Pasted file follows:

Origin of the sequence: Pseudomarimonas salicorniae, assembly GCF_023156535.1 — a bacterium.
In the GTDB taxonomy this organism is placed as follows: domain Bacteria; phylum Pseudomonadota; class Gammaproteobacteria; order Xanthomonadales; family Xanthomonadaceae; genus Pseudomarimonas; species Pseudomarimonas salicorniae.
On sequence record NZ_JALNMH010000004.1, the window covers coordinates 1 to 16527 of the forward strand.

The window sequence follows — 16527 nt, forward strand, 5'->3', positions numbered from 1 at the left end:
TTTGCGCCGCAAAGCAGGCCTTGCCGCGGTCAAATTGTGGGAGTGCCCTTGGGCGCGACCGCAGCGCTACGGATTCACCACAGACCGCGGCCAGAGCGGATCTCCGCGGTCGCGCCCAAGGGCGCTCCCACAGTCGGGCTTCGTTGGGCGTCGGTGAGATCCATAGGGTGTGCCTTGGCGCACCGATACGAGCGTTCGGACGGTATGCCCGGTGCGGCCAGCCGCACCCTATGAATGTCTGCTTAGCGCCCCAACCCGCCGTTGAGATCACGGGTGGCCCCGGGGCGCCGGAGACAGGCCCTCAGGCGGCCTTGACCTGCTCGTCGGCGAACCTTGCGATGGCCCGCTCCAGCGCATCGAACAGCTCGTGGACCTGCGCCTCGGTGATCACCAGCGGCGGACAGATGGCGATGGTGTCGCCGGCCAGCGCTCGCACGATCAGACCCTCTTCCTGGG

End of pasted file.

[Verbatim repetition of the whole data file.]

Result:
Origin of the sequence: Pseudomarimonas salicorniae, assembly GCF_023156535.1 — a bacterium.
In the GTDB taxonomy this organism is placed as follows: domain Bacteria; phylum Pseudomonadota; class Gammaproteobacteria; order Xanthomonadales; family Xanthomonadaceae; genus Pseudomarimonas; species Pseudomarimonas salicorniae.
On sequence record NZ_JALNMH010000004.1, the window covers coordinates 1 to 16527 of the forward strand.

The window sequence follows — 16527 nt, forward strand, 5'->3', positions numbered from 1 at the left end:
TTTGCGCCGCAAAGCAGGCCTTGCCGCGGTCAAATTGTGGGAGTGCCCTTGGGCGCGACCGCAGCGCTACGGATTCACCACAGACCGCGGCCAGAGCGGATCTCCGCGGTCGCGCCCAAGGGCGCTCCCACAGTCGGGCTTCGTTGGGCGTCGGTGAGATCCATAGGGTGTGCCTTGGCGCACCGATACGAGCGTTCGGACGGTATGCCCGGTGCGGCCAGCCGCACCCTATGAATGTCTGCTTAGCGCCCCAACCCGCCGTTGAGATCACGGGTGGCCCCGGGGCGCCGGAGACAGGCCCTCAGGCGGCCTTGACCTGCTCGTCGGCGAACCTTGCGATGGCCCGCTCCAGCGCATCGAACAGCTCGTGGACCTGCGCCTCGGTGATCACCAGCGGCGGACAGATGGCGATGGTGTCGCCGGCCAGCGCTCGCACGATCAGACCCTCTTCCTGGG